BENGALURU: Wasps are selective about their space within their nests. Apart from exchanging food efficiently, this space is maintained to avoid the spread of infection, finds a study done by Indian Institute of Science.
This was reflected in a research paper ‘A place for everything and everything in its place: Spatial organisation of individuals on nests of the primitively eusocial wasp Ropalidia Marginata’ by PhD student Nitika Sharma and Raghavendra Gadagkar, DST Year of Science Chair Professor at Centre for Ecological Sciences, IISc, published in ‘Proceedings of the Royal Society B’ recently.
The researchers studied the primitively eusocial Indian paper wasp (Ropalidia marginata) that “live in small paper nests and whose tasks are distributed randomly, yet they found non-random space use”.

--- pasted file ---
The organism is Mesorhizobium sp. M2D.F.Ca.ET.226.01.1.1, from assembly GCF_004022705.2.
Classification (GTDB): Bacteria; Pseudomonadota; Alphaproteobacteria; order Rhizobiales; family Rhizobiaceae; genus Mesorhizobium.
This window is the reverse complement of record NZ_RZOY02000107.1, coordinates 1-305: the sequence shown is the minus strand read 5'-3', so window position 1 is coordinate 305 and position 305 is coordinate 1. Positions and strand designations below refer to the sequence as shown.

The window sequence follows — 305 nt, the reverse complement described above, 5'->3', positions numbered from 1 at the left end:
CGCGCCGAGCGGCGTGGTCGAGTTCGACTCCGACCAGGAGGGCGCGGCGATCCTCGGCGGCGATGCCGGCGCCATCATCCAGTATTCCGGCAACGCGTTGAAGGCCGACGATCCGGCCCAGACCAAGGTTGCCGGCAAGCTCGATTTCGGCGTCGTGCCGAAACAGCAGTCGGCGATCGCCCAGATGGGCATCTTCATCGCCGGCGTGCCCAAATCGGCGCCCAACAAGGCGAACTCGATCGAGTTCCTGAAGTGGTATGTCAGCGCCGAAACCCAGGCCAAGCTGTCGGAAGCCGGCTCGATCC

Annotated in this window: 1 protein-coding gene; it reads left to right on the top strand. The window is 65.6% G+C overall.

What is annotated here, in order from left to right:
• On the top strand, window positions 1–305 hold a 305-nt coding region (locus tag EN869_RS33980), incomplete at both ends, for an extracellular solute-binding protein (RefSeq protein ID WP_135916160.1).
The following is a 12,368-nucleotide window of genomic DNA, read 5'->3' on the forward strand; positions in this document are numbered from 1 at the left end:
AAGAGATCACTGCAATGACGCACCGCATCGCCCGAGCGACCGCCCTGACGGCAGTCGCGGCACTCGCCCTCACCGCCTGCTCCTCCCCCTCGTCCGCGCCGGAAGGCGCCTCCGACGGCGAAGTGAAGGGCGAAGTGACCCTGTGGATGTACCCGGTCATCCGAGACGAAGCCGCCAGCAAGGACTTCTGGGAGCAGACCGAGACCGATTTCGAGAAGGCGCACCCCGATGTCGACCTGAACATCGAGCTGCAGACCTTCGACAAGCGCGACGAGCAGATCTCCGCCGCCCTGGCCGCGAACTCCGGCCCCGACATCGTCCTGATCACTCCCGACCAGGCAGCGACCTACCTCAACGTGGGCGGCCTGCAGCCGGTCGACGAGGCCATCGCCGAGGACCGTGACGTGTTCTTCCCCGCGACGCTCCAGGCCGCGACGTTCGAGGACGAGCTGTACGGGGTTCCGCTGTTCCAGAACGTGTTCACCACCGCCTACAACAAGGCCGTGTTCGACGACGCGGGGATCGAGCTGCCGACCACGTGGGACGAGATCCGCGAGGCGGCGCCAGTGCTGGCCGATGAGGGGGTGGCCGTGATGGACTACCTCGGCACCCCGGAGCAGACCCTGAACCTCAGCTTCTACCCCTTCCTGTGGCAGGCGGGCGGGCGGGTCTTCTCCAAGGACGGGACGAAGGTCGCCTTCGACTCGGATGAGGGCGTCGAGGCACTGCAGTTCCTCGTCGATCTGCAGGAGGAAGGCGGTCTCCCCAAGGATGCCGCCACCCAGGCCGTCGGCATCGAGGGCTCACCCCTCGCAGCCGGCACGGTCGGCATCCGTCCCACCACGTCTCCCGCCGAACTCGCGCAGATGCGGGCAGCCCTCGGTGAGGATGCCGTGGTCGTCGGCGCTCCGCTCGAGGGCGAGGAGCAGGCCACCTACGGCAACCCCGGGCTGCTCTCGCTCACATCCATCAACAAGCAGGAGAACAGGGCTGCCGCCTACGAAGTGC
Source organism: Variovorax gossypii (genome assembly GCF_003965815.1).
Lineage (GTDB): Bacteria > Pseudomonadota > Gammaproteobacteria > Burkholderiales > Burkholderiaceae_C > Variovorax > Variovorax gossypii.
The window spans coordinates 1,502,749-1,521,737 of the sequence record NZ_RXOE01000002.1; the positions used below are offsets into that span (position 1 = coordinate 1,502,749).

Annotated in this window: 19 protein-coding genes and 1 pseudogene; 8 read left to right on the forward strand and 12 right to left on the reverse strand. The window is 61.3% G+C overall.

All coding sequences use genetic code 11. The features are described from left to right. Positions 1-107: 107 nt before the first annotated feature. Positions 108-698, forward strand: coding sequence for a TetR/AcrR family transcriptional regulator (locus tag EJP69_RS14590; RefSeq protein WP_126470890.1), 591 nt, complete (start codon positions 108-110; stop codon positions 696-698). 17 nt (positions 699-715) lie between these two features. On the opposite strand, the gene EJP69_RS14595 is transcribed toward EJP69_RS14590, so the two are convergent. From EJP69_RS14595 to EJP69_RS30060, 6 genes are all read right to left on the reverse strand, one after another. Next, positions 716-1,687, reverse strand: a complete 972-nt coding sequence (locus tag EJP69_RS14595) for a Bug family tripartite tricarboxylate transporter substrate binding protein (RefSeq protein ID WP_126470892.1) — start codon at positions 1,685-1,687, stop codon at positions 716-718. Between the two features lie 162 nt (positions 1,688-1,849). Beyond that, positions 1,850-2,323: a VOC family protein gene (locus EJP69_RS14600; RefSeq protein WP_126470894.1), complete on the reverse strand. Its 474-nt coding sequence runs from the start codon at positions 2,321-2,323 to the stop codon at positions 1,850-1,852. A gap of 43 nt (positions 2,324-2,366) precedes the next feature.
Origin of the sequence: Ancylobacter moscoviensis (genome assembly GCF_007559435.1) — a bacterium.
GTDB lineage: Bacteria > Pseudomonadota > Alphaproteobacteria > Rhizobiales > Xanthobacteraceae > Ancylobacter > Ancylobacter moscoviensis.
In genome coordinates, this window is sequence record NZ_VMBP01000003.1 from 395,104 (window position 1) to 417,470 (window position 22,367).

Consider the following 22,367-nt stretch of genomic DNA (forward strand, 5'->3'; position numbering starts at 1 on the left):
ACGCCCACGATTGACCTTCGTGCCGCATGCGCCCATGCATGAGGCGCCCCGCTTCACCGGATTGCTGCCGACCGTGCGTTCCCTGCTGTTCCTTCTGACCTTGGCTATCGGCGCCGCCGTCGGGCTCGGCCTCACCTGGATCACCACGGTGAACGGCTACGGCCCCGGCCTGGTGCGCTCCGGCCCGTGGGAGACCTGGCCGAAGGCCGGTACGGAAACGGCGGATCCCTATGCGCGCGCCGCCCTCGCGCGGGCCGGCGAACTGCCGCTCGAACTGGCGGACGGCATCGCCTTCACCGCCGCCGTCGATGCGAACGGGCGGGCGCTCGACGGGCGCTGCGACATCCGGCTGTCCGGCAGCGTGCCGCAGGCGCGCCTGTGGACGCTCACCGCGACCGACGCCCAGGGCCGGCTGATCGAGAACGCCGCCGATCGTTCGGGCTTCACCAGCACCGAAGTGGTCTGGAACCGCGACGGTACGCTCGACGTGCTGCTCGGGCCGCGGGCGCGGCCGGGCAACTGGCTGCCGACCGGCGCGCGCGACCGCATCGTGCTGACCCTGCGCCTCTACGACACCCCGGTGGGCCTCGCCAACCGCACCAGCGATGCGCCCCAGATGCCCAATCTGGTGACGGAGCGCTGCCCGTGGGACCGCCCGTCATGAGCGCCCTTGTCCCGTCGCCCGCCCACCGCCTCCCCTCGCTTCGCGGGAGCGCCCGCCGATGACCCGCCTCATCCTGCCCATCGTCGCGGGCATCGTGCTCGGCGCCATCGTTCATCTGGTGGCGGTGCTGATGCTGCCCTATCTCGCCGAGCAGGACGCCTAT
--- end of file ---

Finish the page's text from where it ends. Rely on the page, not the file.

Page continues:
The researchers used a mathematical technique to demarcate spaces in the nests where wasps spent over 50 per cent of their time. This space was less than 50 per cent of the area of the nest for most of them, suggesting real preference.
Sharma and Gadagkar tested five hypotheses that were used to understand ants and honeybees but finally zeroed down on two reasons for the non-random space-efficient food transfer among adults and help in avoiding the spread of infection.